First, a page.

Best regards,
P.S. this is such a 'temat rzeka' that re-reading what you've written and what I've written in reply makes me wonder if I'm just pissing in the wind. Oh well, here's hoping I'm not :)

Michael Dembinski said...


"I strongly suggest you challenge your own preconceptions and do a little digging into the faith you've brought your own children up in, into general philosophy, predestination (materialist and religious), and into refutations of personal/detached spirituality."

Preconceptions? No, this is where I stand today. Who knows where I'll be along the journey in a year's time. Did you read my Tischner posts from 2013? Over the past few weeks I've been accompanying my father to church. Re-reading Tischner, I cannot recognise the church as being the same one that Tischner talks about. It is still set in a pre-Vatican II mindset. From time to time the occasional insight. But no, Mass does not do it for me.

I was intending to go into Ks. Prof. Michał Heller's Filozofia Przypadku for this Lent's reflections. So I went to the church on Pl. Grzybowski to buy it. But the bookshop in the cellar was closed (remont). Turns out Empik has it in store.

What is wrong with 'personal/detached spirituality'?

We must get together and have a serious chin-wag about all this.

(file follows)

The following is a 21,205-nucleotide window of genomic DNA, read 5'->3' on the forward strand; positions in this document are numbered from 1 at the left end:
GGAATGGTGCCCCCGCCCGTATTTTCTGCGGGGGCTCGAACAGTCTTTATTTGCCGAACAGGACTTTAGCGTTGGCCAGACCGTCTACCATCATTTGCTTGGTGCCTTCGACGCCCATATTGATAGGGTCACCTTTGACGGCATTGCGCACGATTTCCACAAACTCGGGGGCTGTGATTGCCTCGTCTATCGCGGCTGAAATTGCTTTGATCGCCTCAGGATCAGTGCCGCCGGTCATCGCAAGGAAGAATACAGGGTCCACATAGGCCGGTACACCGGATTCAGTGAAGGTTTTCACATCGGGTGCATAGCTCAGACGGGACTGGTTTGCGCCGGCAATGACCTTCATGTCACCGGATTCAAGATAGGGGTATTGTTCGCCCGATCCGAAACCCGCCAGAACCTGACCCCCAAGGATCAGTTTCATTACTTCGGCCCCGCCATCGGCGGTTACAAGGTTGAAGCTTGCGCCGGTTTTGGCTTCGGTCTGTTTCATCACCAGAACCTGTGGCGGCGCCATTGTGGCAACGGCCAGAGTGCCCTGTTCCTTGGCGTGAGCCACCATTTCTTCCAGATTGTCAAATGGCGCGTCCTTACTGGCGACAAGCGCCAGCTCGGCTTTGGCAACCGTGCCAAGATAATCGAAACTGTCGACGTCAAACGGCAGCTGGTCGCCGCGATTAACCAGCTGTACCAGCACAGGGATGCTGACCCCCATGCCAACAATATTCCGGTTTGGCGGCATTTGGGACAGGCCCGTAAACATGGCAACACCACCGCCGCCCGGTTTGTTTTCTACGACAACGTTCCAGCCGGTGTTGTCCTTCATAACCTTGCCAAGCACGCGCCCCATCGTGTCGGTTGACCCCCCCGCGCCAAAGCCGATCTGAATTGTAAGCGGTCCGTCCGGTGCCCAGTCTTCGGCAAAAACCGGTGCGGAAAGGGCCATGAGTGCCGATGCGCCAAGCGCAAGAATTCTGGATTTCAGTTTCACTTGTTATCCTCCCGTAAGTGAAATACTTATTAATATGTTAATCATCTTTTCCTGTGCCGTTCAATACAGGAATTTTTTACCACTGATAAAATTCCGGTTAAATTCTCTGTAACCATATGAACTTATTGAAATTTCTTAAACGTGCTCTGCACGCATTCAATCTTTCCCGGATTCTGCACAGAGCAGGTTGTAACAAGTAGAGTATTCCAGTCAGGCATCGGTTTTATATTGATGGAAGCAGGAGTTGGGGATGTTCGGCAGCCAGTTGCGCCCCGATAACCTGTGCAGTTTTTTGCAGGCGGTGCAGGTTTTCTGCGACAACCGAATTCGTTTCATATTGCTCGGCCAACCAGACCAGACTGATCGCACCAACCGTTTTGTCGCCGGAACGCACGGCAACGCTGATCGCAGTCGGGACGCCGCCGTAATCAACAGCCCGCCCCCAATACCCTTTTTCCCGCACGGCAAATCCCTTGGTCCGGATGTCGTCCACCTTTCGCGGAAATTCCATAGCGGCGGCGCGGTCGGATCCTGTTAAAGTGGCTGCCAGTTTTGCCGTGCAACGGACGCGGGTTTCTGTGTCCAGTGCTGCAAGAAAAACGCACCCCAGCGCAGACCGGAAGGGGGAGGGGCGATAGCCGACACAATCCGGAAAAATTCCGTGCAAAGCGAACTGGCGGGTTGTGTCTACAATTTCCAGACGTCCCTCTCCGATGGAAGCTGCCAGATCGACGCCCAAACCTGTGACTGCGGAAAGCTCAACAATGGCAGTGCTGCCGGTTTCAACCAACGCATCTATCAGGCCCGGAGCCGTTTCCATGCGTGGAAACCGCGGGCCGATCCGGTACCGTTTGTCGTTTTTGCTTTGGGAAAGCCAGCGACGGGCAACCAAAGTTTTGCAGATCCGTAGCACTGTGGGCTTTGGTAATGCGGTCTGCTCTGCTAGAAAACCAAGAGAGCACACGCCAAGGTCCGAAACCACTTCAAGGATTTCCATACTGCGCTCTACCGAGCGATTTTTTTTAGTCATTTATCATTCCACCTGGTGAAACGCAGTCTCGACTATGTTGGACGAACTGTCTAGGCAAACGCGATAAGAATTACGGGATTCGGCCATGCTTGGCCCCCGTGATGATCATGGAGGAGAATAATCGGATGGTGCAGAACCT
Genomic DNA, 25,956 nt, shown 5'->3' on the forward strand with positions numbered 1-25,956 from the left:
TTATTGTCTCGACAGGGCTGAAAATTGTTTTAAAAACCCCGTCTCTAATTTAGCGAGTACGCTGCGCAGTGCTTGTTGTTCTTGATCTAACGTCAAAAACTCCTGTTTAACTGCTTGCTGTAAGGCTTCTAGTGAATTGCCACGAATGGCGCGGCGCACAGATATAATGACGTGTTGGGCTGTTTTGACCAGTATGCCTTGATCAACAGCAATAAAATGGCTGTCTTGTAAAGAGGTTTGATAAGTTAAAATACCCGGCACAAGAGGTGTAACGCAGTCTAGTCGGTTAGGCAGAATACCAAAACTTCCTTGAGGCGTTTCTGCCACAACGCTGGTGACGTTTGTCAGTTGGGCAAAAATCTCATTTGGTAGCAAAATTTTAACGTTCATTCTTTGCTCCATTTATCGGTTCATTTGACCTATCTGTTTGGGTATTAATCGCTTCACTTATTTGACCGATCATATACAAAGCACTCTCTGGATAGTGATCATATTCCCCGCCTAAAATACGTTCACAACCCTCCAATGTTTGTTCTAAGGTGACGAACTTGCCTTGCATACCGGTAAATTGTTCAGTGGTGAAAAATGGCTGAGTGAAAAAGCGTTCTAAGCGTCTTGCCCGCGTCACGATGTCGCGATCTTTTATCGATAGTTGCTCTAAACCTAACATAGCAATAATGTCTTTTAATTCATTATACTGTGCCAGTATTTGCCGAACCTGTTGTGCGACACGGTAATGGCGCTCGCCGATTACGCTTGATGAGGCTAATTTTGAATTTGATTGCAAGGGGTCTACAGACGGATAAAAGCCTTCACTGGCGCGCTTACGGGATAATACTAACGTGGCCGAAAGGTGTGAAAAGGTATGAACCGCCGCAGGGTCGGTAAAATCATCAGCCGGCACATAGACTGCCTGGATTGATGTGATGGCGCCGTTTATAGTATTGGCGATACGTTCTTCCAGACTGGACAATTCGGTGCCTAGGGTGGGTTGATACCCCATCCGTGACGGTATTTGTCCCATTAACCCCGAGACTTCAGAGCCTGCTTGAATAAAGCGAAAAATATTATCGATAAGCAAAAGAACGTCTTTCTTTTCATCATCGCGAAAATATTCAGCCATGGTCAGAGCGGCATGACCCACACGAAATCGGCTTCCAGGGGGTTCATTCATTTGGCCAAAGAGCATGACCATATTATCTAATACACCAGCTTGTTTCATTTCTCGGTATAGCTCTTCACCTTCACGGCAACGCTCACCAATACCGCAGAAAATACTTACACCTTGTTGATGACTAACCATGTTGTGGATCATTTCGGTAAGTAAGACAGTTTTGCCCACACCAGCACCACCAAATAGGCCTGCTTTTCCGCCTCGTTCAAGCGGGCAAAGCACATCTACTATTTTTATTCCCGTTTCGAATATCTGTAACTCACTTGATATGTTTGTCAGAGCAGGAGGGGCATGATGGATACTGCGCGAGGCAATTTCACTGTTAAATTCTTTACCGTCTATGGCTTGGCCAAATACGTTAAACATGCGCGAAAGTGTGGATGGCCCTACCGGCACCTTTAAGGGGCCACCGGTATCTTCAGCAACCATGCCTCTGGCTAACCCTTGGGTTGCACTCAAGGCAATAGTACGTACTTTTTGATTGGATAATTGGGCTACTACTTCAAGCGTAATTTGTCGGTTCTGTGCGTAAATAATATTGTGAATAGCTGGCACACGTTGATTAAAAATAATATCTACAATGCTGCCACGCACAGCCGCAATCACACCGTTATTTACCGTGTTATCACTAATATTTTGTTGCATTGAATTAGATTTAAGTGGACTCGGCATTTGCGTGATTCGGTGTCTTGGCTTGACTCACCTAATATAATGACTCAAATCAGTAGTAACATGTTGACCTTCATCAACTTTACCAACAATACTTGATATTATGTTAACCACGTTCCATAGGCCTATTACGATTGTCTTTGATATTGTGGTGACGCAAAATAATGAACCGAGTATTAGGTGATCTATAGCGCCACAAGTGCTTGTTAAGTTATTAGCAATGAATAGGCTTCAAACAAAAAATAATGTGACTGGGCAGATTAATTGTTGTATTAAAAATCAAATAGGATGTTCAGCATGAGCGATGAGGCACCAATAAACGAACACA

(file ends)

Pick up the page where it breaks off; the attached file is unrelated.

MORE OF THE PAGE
As for pissing into the wind, I fear - looking at the state of the Church in Poland, that dear old Ks. Tischner may have been doing just that - being far too clever for his own good when all the churchgoers really want is some comforting familiar ritual.

merdy said...

Greetings. I am an American (62) of Polish descent, raised with little ancestral cultural knowledge.

I've recently discovered that only antipopes have impersonated Catholics since 1958. See ...not my site. Are many Poles aware of this?

Michael Dembinski said...

@ merdy

I'm no longer a Catholic. Were I still one, I'd suggest you kneel and pray for forgiveness for even looking at such a website. But as I'm not - do what you will upon your personal road to spiritual enlightenment :-)